Political life is full of tensions between equally desirable goals and motivations. The tension between the principle of solidarity and that of diversity in Western democracies is one that I and others have investigated, and remains a persistent “progressive dilemma”.
The recent publication of the Sewell report into the UK’s racial and ethnic disparities got me thinking about another large, awkward tension that the modern world presents us with.
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The tension is this. On the one hand, multicultural democracies encourage people to celebrate and affirm their group identity — the traditions, practices and priorities that make their group different. On the other, we regard with suspicion and alarm any significant differences in average outcomes — for example in educational or economic success — that might arise from those same group practices and preferences.
I am not suggesting that we should not care about differences in outcomes between groups, and indeed individuals. Rather, the relevant question here is which differences in group outcomes arise from some unfair form of discrimination, such as racism, and which arise from the behaviour patterns and preferences associated with a particular group. The Sewell report created such a stink in part because it said that some group differences arise from the latter and not from racism.
It’s not always the case that “society is to blame”. And it’s not mere chance that causes most people from, say, British Chinese and British Indian backgrounds to do better in the education system, and the earnings league table, than other big groups including the white majority. Obviously not all cultural traditions and preferences impact on bigger picture outcomes. Some groups prefer hip-hop others country music, no big deal. But other traditions, such as norms relating to education, work, the family and child-rearing, can have a big impact on average group outcomes.
When such group differences contribute to positive outcomes, such as the fact that around 30% of NHS consultants are British Indians, it is attributed to the group’s drive, energy, focus on education and so on. But when minority groups have negative outcomes — when they are over-represented in the prison population, the unemployed or the poor — race justice campaigners tend to default to white racism as the explanation.
Sometimes they might be right to do so. The history of ethnic minorities being denied opportunities in the past, as with women too, might contribute to differences that are wrongly seen today as inherent to the group — when in fact they arose from those eras of exclusion. But what if group differences persist even in fairer and more open societies? What if some groups that were excluded in the past are now roaring ahead while others lag behind?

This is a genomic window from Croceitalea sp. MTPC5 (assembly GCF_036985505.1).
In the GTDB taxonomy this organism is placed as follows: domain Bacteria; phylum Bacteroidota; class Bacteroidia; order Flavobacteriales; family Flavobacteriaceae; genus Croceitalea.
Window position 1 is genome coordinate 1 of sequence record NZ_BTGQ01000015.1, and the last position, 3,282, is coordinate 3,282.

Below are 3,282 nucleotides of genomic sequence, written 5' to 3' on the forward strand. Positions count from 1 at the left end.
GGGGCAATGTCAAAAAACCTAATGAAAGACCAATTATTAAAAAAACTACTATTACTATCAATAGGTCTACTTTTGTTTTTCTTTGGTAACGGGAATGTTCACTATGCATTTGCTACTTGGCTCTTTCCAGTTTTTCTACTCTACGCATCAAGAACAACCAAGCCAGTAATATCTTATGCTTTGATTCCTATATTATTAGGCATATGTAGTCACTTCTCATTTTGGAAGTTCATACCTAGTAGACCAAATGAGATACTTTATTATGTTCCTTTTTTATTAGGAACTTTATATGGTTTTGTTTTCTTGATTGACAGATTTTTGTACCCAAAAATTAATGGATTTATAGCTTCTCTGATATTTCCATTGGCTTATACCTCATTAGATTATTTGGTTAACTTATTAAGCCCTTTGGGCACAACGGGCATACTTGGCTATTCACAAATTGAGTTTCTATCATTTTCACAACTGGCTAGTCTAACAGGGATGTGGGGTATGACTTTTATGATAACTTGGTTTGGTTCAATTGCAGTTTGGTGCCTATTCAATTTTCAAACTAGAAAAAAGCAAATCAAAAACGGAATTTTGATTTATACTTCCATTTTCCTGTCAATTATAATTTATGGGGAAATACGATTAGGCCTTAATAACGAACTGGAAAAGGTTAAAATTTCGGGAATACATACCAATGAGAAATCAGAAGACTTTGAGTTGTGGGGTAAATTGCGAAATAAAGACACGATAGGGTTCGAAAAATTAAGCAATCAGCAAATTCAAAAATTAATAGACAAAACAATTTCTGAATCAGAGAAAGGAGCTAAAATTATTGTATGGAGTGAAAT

The problem is that if you want to close all gaps in outcomes you will have to iron out many of the group differences and ways of life that really matter to some people. Of course, not everyone feels strong attachment to a group and they are never homogeneous things anyway. Nevertheless, respect for group difference is partly what multiculturalism was supposed to be about.
Consider, for example, how the much greater religiosity and gender traditionalism of many of the UK’s minorities, especially south Asian Muslims, contributes to a host of different outcomes: more multi-generational living thanks to a greater readiness to care for elderly relatives at home, or lower household income thanks in part to fewer women working outside the home. It might be helpful to think of the causes of group difference on a spectrum with external factors, like discrimination, at one end, and internal factors, like Chinese parenting traditions, at the other, with a grey area in the middle that is a mix of the two.
Some of this same logic applies to individuals too. Modern democracies declare our legal, political, moral equality as citizens and yet we know that the talents that make for success in our societies are unequally distributed and also unequally nurtured. This creates one of the least examined tensions of liberal modernity: being unsuccessful in a relatively open, achievement-oriented society leaves a person with less psychological protection than in previous eras.